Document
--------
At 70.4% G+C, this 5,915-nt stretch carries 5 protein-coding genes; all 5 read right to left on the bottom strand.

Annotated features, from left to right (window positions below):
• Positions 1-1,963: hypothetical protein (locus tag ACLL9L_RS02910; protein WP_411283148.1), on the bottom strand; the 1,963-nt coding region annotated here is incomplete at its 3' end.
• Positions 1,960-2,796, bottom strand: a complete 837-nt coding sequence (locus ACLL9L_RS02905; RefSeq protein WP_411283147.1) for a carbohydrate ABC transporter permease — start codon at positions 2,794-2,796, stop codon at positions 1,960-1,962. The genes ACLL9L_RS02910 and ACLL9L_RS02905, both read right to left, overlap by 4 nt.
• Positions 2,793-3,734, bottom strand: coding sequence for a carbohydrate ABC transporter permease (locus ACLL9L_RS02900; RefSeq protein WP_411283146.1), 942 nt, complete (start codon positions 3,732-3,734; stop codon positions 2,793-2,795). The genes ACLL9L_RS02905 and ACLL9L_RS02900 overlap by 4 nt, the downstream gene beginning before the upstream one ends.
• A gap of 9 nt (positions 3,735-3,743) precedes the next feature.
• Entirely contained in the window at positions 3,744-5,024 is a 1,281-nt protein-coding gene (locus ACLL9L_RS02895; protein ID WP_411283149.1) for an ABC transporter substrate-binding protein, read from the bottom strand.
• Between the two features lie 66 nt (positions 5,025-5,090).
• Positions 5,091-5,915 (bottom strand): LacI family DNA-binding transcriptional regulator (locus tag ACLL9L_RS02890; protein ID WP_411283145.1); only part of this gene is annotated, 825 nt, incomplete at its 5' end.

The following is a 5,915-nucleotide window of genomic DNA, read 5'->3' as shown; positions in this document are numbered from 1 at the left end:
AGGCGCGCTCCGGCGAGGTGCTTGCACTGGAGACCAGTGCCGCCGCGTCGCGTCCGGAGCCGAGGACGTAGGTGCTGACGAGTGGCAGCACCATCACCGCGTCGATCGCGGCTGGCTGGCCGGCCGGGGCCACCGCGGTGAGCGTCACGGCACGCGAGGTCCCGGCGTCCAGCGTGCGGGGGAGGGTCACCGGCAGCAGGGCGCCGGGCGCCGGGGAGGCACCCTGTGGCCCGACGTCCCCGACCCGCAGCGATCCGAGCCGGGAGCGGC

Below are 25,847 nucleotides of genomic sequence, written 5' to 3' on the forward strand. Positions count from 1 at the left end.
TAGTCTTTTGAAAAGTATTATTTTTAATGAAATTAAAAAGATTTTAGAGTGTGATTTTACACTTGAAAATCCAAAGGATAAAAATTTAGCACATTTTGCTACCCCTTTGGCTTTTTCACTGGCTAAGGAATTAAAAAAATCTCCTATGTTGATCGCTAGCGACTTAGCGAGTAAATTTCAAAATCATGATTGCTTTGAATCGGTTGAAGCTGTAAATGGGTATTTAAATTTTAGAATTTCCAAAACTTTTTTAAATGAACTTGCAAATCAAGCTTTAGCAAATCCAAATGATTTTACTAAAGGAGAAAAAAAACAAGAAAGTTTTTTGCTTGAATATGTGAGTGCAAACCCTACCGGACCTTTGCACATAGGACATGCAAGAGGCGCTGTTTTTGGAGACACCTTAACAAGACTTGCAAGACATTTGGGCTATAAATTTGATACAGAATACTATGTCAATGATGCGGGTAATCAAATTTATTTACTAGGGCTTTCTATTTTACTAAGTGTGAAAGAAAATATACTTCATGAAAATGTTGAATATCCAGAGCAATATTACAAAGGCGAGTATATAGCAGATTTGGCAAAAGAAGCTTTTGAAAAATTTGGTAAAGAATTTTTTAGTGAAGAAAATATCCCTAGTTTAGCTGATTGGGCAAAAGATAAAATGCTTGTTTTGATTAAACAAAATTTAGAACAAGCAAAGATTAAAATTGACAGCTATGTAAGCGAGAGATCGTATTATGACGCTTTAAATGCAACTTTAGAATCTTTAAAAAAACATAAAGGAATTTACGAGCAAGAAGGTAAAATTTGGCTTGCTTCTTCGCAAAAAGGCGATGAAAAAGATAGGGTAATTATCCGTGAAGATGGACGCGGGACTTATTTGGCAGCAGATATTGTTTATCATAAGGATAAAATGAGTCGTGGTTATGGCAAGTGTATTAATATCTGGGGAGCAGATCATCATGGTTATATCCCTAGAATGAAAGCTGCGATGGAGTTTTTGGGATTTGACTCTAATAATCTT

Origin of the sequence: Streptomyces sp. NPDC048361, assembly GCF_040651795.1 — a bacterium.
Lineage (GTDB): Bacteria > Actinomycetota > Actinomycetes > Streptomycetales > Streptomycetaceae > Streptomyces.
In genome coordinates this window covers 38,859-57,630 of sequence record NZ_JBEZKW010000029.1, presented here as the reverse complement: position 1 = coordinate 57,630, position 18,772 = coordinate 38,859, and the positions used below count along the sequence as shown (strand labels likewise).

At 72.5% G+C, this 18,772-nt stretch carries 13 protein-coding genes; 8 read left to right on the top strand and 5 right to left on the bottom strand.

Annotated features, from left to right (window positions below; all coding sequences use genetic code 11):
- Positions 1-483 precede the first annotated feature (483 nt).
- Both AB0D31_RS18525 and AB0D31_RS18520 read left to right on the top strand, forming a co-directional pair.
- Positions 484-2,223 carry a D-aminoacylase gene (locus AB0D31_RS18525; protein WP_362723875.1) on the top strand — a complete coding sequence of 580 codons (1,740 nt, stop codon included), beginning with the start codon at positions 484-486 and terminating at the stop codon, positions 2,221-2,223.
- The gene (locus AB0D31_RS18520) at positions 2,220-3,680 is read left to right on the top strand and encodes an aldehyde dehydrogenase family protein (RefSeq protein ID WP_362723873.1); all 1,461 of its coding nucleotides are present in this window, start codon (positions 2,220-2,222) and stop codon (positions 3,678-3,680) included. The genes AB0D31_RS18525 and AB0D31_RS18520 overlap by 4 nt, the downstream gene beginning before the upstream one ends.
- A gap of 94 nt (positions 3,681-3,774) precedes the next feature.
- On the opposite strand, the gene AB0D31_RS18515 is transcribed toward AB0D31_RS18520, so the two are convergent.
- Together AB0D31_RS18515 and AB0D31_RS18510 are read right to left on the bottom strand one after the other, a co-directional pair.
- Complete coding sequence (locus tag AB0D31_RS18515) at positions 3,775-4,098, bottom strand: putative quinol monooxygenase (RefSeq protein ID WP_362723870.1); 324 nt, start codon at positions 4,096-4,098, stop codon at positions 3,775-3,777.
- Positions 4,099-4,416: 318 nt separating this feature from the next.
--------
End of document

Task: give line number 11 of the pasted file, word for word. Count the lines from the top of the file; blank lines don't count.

AGGCGCGCTCCGGCGAGGTGCTTGCACTGGAGACCAGTGCCGCCGCGTCGCGTCCGGAGCCGAGGACGTAGGTGCTGACGAGTGGCAGCACCATCACCGCGTCGATCGCGGCTGGCTGGCCGGCCGGGGCCACCGCGGTGAGCGTCACGGCACGCGAGGTCCCGGCGTCCAGCGTGCGGGGGAGGGTCACCGGCAGCAGGGCGCCGGGCGCCGGGGAGGCACCCTGTGGCCCGACGTCCCCGACCCGCAGCGATCCGAGCCGGGAGCGGC